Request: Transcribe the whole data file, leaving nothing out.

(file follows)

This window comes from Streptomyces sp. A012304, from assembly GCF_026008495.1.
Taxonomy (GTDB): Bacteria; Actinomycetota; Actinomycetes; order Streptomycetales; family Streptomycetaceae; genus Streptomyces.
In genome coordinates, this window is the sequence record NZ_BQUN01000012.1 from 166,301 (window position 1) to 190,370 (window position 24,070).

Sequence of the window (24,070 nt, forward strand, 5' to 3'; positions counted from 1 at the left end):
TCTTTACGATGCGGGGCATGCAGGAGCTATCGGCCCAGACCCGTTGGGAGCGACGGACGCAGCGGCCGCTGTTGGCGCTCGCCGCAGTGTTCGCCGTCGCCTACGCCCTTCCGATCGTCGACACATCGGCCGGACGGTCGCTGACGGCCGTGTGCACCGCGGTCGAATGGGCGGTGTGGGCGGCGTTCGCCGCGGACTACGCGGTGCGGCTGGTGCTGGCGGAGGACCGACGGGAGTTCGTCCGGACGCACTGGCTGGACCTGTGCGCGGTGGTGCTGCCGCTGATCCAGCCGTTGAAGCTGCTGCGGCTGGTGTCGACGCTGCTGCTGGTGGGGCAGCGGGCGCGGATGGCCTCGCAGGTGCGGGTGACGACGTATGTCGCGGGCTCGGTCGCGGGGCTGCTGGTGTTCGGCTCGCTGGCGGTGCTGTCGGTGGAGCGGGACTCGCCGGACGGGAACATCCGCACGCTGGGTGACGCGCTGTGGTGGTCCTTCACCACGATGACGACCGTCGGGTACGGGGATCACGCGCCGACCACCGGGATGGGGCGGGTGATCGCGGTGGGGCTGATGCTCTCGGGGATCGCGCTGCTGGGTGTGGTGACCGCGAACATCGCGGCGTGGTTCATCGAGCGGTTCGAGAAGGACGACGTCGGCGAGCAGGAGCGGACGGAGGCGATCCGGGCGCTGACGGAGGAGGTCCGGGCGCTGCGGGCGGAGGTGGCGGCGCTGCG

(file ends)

This window comes from Streptomyces sp. A012304, from assembly GCF_026008495.1.
Taxonomy (GTDB): Bacteria; Actinomycetota; Actinomycetes; order Streptomycetales; family Streptomycetaceae; genus Streptomyces.
In genome coordinates, this window is the sequence record NZ_BQUN01000012.1 from 166,301 (window position 1) to 190,370 (window position 24,070).

Sequence of the window (24,070 nt, forward strand, 5' to 3'; positions counted from 1 at the left end):
TCTTTACGATGCGGGGCATGCAGGAGCTATCGGCCCAGACCCGTTGGGAGCGACGGACGCAGCGGCCGCTGTTGGCGCTCGCCGCAGTGTTCGCCGTCGCCTACGCCCTTCCGATCGTCGACACATCGGCCGGACGGTCGCTGACGGCCGTGTGCACCGCGGTCGAATGGGCGGTGTGGGCGGCGTTCGCCGCGGACTACGCGGTGCGGCTGGTGCTGGCGGAGGACCGACGGGAGTTCGTCCGGACGCACTGGCTGGACCTGTGCGCGGTGGTGCTGCCGCTGATCCAGCCGTTGAAGCTGCTGCGGCTGGTGTCGACGCTGCTGCTGGTGGGGCAGCGGGCGCGGATGGCCTCGCAGGTGCGGGTGACGACGTATGTCGCGGGCTCGGTCGCGGGGCTGCTGGTGTTCGGCTCGCTGGCGGTGCTGTCGGTGGAGCGGGACTCGCCGGACGGGAACATCCGCACGCTGGGTGACGCGCTGTGGTGGTCCTTCACCACGATGACGACCGTCGGGTACGGGGATCACGCGCCGACCACCGGGATGGGGCGGGTGATCGCGGTGGGGCTGATGCTCTCGGGGATCGCGCTGCTGGGTGTGGTGACCGCGAACATCGCGGCGTGGTTCATCGAGCGGTTCGAGAAGGACGACGTCGGCGAGCAGGAGCGGACGGAGGCGATCCGGGCGCTGACGGAGGAGGTCCGGGCGCTGCGGGCGGAGGTGGCGGCGCTGCG